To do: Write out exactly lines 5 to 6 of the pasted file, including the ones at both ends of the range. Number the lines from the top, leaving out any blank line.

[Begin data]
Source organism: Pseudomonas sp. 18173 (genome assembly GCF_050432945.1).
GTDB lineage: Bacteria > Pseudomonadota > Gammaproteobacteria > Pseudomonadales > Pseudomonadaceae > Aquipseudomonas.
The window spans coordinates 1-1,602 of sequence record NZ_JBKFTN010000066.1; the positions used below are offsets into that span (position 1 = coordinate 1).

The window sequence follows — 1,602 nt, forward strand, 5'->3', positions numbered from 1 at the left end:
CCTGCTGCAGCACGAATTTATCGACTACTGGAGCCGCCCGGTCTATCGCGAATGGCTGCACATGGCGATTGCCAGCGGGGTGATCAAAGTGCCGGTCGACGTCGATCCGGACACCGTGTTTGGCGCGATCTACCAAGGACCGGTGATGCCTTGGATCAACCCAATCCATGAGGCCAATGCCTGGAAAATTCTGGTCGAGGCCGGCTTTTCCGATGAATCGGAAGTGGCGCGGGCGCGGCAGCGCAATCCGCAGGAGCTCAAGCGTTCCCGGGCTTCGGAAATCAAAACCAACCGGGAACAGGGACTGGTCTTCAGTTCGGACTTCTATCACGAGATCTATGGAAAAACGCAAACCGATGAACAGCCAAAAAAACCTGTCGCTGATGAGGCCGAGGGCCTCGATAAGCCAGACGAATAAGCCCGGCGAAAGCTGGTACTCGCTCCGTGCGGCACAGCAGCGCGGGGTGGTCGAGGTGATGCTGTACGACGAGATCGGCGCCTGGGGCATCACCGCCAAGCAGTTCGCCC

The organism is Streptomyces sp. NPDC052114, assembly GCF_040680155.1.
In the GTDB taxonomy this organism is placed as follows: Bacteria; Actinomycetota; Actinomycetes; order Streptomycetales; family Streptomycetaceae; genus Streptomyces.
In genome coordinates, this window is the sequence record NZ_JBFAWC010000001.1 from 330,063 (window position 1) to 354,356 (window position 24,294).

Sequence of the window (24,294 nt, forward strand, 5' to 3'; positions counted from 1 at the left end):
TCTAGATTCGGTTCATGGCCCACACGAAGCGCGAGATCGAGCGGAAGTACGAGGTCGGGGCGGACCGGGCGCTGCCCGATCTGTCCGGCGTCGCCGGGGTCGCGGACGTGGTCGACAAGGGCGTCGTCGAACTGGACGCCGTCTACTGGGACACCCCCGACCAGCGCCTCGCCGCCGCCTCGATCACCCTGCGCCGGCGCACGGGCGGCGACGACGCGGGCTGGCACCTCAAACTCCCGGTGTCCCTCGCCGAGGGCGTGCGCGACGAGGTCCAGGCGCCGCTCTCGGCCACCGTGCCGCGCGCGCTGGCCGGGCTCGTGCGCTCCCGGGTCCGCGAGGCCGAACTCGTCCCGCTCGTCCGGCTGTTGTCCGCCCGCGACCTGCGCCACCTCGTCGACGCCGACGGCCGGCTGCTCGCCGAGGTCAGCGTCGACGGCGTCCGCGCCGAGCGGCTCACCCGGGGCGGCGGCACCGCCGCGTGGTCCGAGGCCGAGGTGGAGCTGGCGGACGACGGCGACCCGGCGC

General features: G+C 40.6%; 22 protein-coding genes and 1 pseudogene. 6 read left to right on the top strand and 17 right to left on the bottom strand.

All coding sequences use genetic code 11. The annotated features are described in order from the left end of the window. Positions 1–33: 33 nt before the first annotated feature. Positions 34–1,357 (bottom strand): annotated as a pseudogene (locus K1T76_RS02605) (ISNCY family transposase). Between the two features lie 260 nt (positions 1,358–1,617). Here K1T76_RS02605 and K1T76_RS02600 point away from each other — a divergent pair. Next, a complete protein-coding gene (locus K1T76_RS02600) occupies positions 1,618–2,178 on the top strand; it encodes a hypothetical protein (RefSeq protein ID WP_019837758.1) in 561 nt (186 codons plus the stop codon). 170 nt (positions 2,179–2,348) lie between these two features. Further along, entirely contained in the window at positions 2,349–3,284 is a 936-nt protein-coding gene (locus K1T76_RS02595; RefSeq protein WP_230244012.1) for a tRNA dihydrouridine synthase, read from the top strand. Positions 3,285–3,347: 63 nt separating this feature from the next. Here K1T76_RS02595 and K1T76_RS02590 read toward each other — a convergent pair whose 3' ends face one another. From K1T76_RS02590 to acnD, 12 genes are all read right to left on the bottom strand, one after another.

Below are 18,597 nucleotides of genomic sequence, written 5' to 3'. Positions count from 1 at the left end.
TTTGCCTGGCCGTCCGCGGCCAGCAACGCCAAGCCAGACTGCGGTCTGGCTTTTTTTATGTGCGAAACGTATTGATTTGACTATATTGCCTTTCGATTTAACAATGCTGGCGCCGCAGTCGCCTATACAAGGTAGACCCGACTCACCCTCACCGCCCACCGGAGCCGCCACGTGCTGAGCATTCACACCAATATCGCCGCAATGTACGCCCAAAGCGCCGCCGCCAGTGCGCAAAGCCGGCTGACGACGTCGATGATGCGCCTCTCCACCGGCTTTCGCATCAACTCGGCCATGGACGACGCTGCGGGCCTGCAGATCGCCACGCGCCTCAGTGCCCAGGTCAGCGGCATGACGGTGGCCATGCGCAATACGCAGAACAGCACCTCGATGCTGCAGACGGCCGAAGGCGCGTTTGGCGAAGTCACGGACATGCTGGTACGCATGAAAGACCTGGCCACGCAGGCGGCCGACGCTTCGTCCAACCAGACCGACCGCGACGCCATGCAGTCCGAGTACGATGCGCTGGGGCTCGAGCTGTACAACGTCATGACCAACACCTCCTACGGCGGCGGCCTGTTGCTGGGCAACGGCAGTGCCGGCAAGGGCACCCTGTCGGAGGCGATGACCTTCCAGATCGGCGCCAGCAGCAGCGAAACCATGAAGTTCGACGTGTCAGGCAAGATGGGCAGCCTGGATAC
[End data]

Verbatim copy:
CCTGCTGCAGCACGAATTTATCGACTACTGGAGCCGCCCGGTCTATCGCGAATGGCTGCACATGGCGATTGCCAGCGGGGTGATCAAAGTGCCGGTCGACGTCGATCCGGACACCGTGTTTGGCGCGATCTACCAAGGACCGGTGATGCCTTGGATCAACCCAATCCATGAGGCCAATGCCTGGAAAATTCTGGTCGAGGCCGGCTTTTCCGATGAATCGGAAGTGGCGCGGGCGCGGCAGCGCAATCCGCAGGAGCTCAAGCGTTCCCGGGCTTCGGAAATCAAAACCAACCGGGAACAGGGACTGGTCTTCAGTTCGGACTTCTATCACGAGATCTATGGAAAAACGCAAACCGATGAACAGCCAAAAAAACCTGTCGCTGATGAGGCCGAGGGCCTCGATAAGCCAGACGAATAAGCCCGGCGAAAGCTGGTACTCGCTCCGTGCGGCACAGCAGCGCGGGGTGGTCGAGGTGATGCTGTACGACGAGATCGGCGCCTGGGGCATCACCGCCAAGCAGTTCGCCC

The organism is Streptomyces sp. NPDC052114, assembly GCF_040680155.1.